In late April, the Federal Communications Commission released a new report recommending that the government assume a great role in regulating violent video content on television.In response to that report, I penned a lengthy essay entitled, â€œFCC Violence Report Concludes that Parenting Doesnâ€™t Work.â€
I wasnâ€™t kidding. Flipping through that report, one is struck by the fact that the FCC seems to think that parents are completely incompetent and that only benevolent-minded bureaucrats can save the day from objectionable fare that enters the home. And now Congress is ready to get into the game as well. During the House Commerce hearing I testified at last Friday on â€œThe Images Kids See on the Screen,â€ Rep. Ed Markey, Chairman of the Telecommunications & Internet subcommittee, said that â€œI believe Big Father and Big Mother are better able to decide what is appropriate for their kids to watch, rather than Big Brother.â€ Yet, almost in the same breath, he went on to note that he was prepared to give the FCC greater authority to regulate certain things on television â€œfor the children.â€ Several others members of the subcommittee made similar statements, professing on one hand to believe in parental responsibility, but then quickly listing several caveats and calling for government to regulate media content in some fashion. Not to be outdone, the Senate Commerce Committee plans a hearing tomorrow on â€œThe Impact of Media Violence on Children.â€
For those of us who continue to believe in personal responsibility (as well as that little thing called the First Amendment), this is all very frustrating. As I pointed out in my recent book, "Parental Controls and Online Child Protection: A Survey of Tools and Methods," there has never been a time in our nationâ€™s history when parents have had more tools and methods at their disposal to help them decide what is acceptable in their homes and in the lives of their children. Parents have been empowered to make decisions for themselves and their families. And parents seem to be growing more comfortable with the idea of making these decisions for themselves instead of turning to government to do it for them. Two new public opinion polls reflect that reality.
One poll was just released today by TV Watch, a nonpartisan coalition of 27 individuals and organizations that promote parental controls and individual choices as an alternative to increased government regulation of TV content. (Disclosure: I am a member of the TV Watch advisory board). Todayâ€™s TV Watch poll reveals that:
â€¢ 73 percent of parents monitor what their children watch, including 87 percent of parents whose children are ages 0-10;
â€¢ 86 percent of parents believe that more parental involvement is the best way to keep kids from seeing what they shouldnâ€™t see on television;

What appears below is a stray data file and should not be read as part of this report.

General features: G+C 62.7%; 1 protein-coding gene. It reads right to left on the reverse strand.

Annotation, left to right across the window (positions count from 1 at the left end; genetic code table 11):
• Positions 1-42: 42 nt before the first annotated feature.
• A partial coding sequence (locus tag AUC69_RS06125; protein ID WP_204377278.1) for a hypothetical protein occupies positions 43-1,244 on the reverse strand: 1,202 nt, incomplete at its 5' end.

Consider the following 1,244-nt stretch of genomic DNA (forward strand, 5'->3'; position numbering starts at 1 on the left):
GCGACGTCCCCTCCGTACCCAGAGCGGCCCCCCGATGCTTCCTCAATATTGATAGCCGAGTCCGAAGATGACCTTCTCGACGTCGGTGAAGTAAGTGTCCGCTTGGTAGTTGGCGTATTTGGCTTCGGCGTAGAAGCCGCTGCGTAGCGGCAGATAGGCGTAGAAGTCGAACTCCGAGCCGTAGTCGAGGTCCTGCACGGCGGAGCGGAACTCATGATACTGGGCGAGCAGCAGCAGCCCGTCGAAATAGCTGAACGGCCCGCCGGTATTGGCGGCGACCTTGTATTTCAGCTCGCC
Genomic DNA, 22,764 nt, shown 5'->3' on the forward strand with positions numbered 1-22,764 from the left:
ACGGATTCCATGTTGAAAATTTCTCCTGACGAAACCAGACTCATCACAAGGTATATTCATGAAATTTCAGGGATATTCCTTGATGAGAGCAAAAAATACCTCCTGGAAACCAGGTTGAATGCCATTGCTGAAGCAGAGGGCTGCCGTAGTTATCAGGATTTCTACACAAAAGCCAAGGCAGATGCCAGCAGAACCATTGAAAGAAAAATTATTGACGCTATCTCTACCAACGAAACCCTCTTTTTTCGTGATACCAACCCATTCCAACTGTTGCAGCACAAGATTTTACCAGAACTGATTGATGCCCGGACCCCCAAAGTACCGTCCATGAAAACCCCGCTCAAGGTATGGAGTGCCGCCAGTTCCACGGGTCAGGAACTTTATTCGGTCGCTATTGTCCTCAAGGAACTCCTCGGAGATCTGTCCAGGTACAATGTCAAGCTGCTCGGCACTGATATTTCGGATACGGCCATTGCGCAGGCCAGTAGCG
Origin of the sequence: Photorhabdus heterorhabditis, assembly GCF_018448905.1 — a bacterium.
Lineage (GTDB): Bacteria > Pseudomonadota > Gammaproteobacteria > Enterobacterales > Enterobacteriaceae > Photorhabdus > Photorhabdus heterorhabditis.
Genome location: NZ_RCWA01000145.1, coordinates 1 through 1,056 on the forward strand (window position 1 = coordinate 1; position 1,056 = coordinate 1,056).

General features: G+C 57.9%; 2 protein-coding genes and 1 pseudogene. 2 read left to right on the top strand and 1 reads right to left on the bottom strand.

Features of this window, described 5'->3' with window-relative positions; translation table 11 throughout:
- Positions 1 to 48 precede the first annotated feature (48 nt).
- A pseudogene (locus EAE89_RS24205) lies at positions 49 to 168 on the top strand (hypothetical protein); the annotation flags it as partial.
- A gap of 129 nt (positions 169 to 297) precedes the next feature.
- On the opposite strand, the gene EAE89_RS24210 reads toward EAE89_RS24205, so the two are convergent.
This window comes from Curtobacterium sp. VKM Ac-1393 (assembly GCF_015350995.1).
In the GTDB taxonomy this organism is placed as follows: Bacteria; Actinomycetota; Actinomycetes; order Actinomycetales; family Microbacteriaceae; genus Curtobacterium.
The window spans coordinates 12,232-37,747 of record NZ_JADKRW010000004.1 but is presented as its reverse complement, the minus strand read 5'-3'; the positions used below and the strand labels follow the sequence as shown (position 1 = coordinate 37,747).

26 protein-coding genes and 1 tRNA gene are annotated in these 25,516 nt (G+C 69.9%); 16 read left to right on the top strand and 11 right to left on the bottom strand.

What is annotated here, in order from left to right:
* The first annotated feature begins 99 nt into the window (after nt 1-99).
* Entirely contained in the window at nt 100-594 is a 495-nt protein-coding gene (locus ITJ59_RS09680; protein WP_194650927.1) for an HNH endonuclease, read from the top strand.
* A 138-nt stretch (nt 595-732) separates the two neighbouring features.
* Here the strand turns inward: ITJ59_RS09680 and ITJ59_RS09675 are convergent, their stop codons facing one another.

â€¢ 69 percent of parents were aware prior to the survey that all new televisions 13 inches or larger contained a V-Chip; and,
â€¢ 83 percent of parents are satisfied with the effectiveness of the V-Chip and other blocking tools.
And when asked specifically if they agree with the statement that â€œthe best way to prevent a child from seeing content deemed inappropriate is a parent in the home.. not a politician in Washington,â€ 92 percent of respondents agreed.
A different poll conducted by the Kaiser Family Foundation was released last week and revealed similar things, although not as strongly as the TV Watch poll. The Kaiser poll found that:
â€¢ 65 percent of parents say they closely monitor their childrenâ€™s media use;
â€¢ 73 percent of parents say they know a lot about what their kids are doing online;
â€¢ 87 percent of parents check their childrenâ€™s instant messaging â€œbuddy lists;â€
â€¢ 82 percent of parents review their childrenâ€™s social networking sites; and,
â€¢ 76 percent of parents look to see what websites their children have visited.
Both polls went on the reveal that parents continue to have concerns about what their children see, hear of play, but what parent doesn't have some concerns about what their kids do!? The important thing to take away from both these polls is that PARENTS ARE PARENTING! They are learning to cope with new media realities and adapt to them to make sure they can monitor and control their childrenâ€™s media experiences.
In my new book, I spend a great deal of time discussing the importance of informal household media rules as the ultimate in parental control efforts. Surveys show that almost all parents use some combination of informal household media rules to control or monitor their childrenâ€™s media consumption. (See Part II of my book). And these new polls reflect that reality. And, yet, debates about inappropriate content get so caught up with disputes about technical controls, ratings or even government regulation that we forget that parents often view all these things merely as backup plans to their own household rules.
Bottom line: Donâ€™t give up on parents. Parental responsibility, not government regulation, remains the best way to deal with media in our homes and their lives of our children.